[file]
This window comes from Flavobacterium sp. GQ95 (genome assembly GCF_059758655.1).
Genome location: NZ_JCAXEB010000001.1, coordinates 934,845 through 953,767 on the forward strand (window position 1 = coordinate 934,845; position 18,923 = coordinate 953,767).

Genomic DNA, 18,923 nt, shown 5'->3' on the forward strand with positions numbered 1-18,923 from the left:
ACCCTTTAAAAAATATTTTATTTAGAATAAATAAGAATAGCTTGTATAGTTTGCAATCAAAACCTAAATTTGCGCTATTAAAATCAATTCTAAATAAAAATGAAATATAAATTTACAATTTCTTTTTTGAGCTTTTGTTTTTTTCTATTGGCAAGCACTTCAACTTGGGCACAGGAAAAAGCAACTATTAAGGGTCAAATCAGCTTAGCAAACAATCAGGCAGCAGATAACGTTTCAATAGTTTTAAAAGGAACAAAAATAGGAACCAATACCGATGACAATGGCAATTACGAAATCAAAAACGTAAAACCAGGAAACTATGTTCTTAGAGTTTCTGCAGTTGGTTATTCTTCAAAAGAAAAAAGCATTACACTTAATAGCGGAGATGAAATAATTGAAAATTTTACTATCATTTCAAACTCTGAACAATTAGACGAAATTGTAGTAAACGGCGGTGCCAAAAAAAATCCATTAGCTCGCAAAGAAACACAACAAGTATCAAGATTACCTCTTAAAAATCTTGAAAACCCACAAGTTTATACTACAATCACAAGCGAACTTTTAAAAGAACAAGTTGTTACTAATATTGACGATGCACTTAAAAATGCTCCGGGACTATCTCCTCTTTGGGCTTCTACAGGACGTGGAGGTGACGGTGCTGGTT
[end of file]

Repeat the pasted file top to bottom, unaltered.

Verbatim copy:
This window comes from Flavobacterium sp. GQ95 (genome assembly GCF_059758655.1).
Genome location: NZ_JCAXEB010000001.1, coordinates 934,845 through 953,767 on the forward strand (window position 1 = coordinate 934,845; position 18,923 = coordinate 953,767).

Genomic DNA, 18,923 nt, shown 5'->3' on the forward strand with positions numbered 1-18,923 from the left:
ACCCTTTAAAAAATATTTTATTTAGAATAAATAAGAATAGCTTGTATAGTTTGCAATCAAAACCTAAATTTGCGCTATTAAAATCAATTCTAAATAAAAATGAAATATAAATTTACAATTTCTTTTTTGAGCTTTTGTTTTTTTCTATTGGCAAGCACTTCAACTTGGGCACAGGAAAAAGCAACTATTAAGGGTCAAATCAGCTTAGCAAACAATCAGGCAGCAGATAACGTTTCAATAGTTTTAAAAGGAACAAAAATAGGAACCAATACCGATGACAATGGCAATTACGAAATCAAAAACGTAAAACCAGGAAACTATGTTCTTAGAGTTTCTGCAGTTGGTTATTCTTCAAAAGAAAAAAGCATTACACTTAATAGCGGAGATGAAATAATTGAAAATTTTACTATCATTTCAAACTCTGAACAATTAGACGAAATTGTAGTAAACGGCGGTGCCAAAAAAAATCCATTAGCTCGCAAAGAAACACAACAAGTATCAAGATTACCTCTTAAAAATCTTGAAAACCCACAAGTTTATACTACAATCACAAGCGAACTTTTAAAAGAACAAGTTGTTACTAATATTGACGATGCACTTAAAAATGCTCCGGGACTATCTCCTCTTTGGGCTTCTACAGGACGTGGAGGTGACGGTGCTGGTT